By MARIA GRAZIA MURRU, Associated Press Writer
“Oil prices, there is a common understanding that has nothing to do with supply and demand,” al-Badri said on the sidelines of an energy conference in .
Oil prices reached a new high Friday at $117 a barrel.
A host of supply and demand concerns in the U.S. and abroad, along with the dollar’s weakness, have served to support prices, even as recordin the U.S. appear to be dampening demand. Crude prices have risen as much as 4 percent last week.
Thesaid the Organization for Petroleum Exporting Countries “will not hesitate” to increase production if the group thought the higher prices were due to shortages. But he said more oil will not solve the high prices.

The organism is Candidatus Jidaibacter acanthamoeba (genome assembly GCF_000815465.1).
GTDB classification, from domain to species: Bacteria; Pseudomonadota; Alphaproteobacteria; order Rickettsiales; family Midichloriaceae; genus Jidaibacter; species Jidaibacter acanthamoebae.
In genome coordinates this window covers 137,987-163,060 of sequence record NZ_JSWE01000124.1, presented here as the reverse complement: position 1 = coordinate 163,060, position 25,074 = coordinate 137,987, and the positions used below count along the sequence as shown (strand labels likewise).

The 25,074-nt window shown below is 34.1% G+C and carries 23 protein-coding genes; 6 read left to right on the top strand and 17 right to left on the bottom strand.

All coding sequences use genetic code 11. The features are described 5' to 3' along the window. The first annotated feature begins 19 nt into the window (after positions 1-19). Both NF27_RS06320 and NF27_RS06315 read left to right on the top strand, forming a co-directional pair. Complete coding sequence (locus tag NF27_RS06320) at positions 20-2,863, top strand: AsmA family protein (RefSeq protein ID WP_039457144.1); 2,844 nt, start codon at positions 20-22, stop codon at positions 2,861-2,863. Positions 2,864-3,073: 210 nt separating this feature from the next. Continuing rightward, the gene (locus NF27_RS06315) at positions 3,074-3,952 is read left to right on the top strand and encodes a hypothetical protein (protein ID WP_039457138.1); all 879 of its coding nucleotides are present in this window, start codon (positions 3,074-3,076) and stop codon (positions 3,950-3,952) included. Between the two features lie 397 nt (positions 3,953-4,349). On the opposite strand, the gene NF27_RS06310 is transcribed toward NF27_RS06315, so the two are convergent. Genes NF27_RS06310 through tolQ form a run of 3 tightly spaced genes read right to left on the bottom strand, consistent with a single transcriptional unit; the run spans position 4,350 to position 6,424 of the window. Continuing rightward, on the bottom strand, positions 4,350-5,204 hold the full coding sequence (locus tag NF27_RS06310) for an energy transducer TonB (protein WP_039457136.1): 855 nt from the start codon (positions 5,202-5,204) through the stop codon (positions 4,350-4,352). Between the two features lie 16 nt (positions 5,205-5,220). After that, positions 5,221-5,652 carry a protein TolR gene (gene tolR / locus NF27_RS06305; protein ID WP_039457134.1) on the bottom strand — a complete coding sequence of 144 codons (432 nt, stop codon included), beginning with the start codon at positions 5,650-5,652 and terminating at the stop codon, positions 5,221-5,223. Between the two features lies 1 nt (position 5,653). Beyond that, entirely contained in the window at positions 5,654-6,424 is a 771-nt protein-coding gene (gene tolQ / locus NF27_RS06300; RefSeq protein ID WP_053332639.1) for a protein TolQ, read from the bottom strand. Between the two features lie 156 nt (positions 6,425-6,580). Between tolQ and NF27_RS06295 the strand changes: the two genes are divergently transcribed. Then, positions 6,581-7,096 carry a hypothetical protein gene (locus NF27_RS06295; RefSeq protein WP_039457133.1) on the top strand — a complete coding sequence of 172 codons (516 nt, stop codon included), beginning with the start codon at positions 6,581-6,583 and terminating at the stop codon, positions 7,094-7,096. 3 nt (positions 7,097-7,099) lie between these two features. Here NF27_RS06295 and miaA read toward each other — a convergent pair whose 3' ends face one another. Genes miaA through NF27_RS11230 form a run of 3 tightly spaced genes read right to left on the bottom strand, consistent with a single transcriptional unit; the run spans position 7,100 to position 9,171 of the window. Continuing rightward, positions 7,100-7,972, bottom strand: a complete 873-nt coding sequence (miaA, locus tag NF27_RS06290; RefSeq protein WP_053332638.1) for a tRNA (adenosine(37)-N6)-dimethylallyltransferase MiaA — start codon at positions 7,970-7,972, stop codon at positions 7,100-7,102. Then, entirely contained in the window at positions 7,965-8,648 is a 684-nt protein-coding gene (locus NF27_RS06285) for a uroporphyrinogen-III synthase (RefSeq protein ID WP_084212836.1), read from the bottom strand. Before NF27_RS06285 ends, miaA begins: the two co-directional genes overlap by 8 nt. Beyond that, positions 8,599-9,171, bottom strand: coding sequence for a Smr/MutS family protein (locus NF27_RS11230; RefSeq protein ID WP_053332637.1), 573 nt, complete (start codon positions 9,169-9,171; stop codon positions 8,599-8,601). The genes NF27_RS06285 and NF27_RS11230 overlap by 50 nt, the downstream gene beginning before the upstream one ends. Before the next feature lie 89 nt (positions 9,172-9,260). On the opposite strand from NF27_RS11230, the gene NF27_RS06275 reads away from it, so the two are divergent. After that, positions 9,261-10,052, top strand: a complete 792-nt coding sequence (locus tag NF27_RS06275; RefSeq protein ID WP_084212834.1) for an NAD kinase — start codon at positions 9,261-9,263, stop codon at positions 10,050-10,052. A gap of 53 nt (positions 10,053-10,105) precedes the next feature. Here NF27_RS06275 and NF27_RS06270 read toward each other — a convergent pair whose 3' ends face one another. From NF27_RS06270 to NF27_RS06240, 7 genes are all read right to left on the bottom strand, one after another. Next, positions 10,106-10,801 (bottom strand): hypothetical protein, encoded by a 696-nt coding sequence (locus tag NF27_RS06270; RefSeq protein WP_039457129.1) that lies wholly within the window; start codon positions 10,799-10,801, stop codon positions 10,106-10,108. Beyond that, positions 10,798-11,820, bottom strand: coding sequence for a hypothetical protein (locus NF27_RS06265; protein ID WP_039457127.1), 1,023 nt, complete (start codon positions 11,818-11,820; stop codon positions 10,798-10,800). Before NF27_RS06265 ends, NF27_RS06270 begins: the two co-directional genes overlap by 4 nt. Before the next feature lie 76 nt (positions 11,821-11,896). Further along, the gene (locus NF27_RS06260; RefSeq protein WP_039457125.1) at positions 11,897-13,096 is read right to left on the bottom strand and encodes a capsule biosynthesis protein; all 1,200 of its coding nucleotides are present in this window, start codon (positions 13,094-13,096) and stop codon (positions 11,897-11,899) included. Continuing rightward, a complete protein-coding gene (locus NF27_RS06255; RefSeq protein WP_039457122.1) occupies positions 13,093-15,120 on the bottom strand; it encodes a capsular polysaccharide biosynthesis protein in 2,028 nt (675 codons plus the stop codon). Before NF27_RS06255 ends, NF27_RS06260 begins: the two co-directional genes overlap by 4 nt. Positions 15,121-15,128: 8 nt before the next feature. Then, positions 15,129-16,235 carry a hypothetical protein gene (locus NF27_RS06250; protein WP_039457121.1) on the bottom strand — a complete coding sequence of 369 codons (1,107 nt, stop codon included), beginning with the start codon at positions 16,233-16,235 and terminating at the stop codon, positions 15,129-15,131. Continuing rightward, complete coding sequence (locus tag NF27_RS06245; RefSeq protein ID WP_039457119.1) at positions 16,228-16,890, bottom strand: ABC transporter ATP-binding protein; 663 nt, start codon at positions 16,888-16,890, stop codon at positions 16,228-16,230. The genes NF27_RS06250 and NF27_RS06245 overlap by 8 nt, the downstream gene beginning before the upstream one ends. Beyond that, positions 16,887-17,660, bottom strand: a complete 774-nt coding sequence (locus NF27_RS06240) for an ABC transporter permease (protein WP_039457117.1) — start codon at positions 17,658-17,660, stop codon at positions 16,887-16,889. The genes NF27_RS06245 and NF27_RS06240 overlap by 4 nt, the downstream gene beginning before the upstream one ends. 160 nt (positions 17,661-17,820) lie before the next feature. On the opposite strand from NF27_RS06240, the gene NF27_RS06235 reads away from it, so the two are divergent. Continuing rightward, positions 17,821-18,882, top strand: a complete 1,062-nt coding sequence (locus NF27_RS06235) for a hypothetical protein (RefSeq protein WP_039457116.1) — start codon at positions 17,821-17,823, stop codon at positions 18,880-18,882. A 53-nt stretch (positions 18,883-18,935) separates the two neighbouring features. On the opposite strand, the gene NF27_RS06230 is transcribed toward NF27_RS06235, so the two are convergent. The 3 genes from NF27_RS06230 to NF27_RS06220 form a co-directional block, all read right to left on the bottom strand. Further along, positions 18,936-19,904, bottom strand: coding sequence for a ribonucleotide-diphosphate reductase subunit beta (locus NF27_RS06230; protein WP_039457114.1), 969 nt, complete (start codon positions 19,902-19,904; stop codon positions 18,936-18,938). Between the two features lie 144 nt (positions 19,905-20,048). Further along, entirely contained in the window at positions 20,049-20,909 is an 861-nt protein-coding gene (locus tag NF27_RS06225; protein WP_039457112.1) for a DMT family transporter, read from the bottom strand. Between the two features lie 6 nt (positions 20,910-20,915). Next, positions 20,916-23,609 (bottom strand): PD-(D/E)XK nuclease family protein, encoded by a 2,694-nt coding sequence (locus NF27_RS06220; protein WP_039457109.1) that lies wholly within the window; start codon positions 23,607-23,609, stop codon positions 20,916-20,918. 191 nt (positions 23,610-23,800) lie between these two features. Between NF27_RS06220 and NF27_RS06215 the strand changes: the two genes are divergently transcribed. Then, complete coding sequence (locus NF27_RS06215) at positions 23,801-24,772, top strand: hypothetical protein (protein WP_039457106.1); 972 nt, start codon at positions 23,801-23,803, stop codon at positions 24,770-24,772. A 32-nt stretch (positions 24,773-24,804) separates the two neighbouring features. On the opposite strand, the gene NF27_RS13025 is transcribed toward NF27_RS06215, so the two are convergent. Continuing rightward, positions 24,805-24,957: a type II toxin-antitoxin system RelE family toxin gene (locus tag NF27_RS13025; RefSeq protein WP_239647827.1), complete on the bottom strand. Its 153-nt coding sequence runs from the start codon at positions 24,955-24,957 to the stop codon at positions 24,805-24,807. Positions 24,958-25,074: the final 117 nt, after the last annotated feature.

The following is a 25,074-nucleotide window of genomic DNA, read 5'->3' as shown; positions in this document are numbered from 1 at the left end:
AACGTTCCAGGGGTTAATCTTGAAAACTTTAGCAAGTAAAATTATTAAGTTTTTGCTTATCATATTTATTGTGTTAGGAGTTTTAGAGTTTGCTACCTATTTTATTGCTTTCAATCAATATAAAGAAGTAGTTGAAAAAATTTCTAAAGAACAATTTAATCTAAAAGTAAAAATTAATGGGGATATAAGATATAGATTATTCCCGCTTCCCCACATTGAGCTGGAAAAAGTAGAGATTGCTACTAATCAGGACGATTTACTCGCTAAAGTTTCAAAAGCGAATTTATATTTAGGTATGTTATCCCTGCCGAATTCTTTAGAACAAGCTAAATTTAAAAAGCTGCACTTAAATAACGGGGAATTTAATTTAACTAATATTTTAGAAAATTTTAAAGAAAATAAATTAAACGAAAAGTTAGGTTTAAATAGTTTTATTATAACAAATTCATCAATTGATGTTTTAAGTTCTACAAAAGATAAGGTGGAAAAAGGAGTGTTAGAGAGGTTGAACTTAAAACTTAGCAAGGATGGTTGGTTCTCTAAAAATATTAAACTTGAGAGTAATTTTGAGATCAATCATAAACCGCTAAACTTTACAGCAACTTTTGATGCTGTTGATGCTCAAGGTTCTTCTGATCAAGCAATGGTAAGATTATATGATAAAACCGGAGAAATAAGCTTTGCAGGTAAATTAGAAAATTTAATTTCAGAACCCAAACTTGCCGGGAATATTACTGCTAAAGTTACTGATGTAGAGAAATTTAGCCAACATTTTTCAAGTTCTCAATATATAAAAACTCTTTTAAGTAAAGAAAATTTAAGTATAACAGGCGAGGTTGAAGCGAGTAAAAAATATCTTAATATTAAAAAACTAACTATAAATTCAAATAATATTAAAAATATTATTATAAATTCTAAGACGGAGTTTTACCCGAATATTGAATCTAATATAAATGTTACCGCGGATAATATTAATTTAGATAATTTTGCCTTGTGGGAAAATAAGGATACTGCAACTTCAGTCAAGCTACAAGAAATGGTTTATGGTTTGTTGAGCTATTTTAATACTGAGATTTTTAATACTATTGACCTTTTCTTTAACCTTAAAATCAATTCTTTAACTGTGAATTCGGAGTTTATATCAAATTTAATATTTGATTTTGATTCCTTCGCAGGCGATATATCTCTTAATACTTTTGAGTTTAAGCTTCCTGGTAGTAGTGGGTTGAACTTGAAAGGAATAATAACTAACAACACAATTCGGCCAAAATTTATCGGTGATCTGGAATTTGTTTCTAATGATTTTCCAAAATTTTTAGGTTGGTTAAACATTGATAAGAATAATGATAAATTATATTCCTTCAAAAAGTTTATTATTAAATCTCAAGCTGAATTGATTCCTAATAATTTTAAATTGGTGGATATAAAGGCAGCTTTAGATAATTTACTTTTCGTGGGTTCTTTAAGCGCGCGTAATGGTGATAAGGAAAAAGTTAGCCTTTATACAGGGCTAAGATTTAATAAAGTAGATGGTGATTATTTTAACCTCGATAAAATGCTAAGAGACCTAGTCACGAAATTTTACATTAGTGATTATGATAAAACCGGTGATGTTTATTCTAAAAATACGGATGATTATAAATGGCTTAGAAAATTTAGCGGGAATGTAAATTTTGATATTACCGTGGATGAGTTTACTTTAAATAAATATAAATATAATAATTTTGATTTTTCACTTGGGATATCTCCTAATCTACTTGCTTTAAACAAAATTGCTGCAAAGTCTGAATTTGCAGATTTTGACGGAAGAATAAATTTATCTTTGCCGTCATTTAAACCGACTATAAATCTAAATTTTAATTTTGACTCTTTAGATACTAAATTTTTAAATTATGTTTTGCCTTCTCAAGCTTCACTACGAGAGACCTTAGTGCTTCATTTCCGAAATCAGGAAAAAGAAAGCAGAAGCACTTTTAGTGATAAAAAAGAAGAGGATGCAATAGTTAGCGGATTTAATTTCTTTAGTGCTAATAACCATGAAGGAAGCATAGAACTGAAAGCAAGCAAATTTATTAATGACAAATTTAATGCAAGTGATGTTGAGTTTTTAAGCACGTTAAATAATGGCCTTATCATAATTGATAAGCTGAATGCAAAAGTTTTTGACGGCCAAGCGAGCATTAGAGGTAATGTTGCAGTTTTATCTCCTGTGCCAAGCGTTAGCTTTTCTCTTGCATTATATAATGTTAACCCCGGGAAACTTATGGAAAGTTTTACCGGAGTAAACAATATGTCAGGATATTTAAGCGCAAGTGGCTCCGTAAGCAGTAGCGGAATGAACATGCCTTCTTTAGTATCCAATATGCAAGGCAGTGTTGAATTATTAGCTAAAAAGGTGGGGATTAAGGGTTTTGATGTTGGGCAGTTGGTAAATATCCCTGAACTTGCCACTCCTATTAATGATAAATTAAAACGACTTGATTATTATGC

OPEC’s production levels were just one of many factors, he said.
“But how much higher it will go, of course it depends on a number of things: the political situation, whether there is a natural catastrophe, whether there are speculations in the market, whether there are strikes in certain producing countries. So there are many other factors other than,” al-Badri said.